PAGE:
VI. This was the hour when our Lord erected that spiritual kingdom which is never to

Gen. iii. 24,


end. How vain are the counsels and designs of men ! How shallow is the policy of the wicked! How short their triumphing! The enemies of Christ imagined, that in this hour they had successfully accomplished their plan for his destruction. They believed, that they had entirely scattered the small party of his followers, and had extinguished his name and his honour for ever. In derision, they addressed him as a King. They clothed him with purple robes ; they crowned him with a crown of thorns; they put a reed into his hand; and, with insulting mockery, bowed the knee before him. Blind and impious men! How little did they know, that the Almighty was at that moment setting him as a King on the hill of Sion; giving him the Heathen for his inheritance, and the uttermost parts of the earth for his possession! How little did they know that their badges of mock royalty were at that moment converted into the signals of absolute dominion, and the instruments of irresistible power! The reed which they put into his hands became a rod of iron, with which he was to break in pieces his enemies ; a sceptre, with which he was to rule the universe in righteousness.

The cross, which they thought was to stigmatize him with infamy, became the ensign of his renown. Instead of being the reproach of his followers,

it was to be their boast and their glory. The cross was to shine on palaces and churches, throughout the earth. It was to be assumed as the distinction of the most powerful monarchs, and to wave in the banner of victorious armies when the memory of Herod and Pilate should be accursed; when Jerusalem should be reduced to ashes, and the Jews be vagabonds over all the world.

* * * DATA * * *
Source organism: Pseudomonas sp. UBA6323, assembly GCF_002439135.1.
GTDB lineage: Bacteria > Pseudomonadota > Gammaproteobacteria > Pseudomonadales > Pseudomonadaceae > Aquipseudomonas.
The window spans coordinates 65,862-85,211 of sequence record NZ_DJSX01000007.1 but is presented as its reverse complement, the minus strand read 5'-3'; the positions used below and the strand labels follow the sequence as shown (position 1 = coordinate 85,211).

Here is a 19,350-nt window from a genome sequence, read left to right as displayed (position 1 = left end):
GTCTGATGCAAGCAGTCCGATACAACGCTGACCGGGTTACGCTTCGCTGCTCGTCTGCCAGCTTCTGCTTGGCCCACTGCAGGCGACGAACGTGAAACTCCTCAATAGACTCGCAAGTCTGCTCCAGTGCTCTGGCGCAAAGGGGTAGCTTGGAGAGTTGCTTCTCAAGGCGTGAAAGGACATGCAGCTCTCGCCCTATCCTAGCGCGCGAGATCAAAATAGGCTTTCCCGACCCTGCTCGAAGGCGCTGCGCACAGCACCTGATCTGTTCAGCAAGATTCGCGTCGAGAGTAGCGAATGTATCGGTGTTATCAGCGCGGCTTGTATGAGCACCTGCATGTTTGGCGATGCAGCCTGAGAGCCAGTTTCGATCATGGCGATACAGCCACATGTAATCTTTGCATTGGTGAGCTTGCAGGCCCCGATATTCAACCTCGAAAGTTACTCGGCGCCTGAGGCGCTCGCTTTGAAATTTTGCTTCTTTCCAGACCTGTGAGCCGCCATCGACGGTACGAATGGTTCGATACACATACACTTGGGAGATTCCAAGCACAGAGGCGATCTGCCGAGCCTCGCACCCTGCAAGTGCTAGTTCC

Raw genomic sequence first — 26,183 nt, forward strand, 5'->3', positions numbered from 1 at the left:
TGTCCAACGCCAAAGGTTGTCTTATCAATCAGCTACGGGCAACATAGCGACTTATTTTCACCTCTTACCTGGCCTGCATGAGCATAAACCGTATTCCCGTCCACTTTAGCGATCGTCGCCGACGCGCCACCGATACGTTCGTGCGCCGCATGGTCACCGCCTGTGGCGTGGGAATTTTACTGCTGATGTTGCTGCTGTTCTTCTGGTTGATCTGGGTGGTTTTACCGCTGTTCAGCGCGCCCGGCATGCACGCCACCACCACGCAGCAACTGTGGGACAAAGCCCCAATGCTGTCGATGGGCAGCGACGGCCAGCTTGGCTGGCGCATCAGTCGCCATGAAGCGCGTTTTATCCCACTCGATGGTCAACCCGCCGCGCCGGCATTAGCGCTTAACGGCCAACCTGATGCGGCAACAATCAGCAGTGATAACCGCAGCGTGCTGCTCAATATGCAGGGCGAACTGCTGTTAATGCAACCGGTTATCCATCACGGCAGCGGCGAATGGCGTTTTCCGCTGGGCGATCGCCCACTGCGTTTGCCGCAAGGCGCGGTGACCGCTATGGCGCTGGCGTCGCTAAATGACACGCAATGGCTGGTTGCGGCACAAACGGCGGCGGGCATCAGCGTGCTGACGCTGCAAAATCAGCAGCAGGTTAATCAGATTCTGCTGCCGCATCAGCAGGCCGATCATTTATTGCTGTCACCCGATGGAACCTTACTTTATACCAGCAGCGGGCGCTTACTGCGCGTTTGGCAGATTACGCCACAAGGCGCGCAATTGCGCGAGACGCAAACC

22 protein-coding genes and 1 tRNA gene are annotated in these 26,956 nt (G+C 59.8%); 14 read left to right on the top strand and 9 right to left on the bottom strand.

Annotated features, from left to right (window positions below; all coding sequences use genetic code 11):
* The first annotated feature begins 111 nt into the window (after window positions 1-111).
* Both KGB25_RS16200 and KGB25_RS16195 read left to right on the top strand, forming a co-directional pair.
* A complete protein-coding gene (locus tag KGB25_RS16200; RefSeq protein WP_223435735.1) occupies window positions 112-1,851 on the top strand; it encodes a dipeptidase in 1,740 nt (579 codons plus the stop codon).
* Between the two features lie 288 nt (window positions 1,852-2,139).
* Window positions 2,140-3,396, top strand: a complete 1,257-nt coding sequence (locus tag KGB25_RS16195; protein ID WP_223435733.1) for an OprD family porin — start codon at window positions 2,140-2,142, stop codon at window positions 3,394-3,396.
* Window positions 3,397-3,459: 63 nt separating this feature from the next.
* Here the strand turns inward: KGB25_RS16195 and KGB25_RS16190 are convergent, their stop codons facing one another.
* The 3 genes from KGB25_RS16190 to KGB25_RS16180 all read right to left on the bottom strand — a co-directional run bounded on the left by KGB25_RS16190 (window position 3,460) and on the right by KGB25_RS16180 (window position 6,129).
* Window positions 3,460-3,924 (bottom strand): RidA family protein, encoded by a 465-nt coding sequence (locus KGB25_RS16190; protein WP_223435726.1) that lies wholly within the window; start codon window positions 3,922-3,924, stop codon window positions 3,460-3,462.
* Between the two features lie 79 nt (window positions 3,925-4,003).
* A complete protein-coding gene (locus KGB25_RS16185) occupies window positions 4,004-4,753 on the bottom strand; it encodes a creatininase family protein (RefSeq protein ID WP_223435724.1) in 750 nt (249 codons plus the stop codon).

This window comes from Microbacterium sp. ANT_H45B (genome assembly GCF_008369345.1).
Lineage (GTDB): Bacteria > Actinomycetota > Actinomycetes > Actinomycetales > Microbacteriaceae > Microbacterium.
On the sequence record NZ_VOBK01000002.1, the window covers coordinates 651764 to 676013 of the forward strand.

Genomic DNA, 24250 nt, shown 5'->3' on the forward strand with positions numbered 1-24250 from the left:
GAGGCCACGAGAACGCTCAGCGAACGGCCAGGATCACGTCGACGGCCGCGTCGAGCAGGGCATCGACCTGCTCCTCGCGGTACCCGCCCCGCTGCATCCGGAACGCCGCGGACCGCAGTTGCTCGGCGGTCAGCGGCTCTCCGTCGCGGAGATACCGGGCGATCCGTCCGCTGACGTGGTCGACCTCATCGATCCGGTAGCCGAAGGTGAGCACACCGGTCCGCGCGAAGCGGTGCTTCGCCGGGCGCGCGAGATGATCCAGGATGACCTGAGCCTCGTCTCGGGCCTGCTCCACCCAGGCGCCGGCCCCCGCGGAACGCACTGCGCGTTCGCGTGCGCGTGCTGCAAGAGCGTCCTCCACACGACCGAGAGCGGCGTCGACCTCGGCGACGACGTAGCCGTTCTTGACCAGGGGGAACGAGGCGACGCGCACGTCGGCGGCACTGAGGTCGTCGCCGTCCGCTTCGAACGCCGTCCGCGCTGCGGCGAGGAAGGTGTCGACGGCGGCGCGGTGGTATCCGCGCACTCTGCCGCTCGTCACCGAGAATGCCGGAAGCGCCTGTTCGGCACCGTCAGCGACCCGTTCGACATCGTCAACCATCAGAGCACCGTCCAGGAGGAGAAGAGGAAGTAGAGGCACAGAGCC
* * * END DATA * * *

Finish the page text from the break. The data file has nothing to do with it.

These were the triumphs which commenced at this hour. Our Lord saw them already in their birth; he saw of the travail of his soul, and was satisfied. He beheld the word of God going forth, conquering, and to conquer ;

subduing, to the obedience of his laws, the subduers of the world; carrying light into the regions of darkness, and mildness into the habitations of cruelty. He beheld the Gentiles waiting below the cross, to receive the Gospel. He beheld Ethiopia and the Isles stretching out their hands to God; the desert beginning to rejoice and to blossom as the rose; and the knowledge of the Lord filling the earth, as the waters cover the sea. Well pleased, he said, It is finished. As a conqueror, he retired from the field, reviewing his triumphs: He bowed his head, and gave up the Ghost.From that hour, Christ was no longer a mortal man, but Head over all things to the Church ; the glorious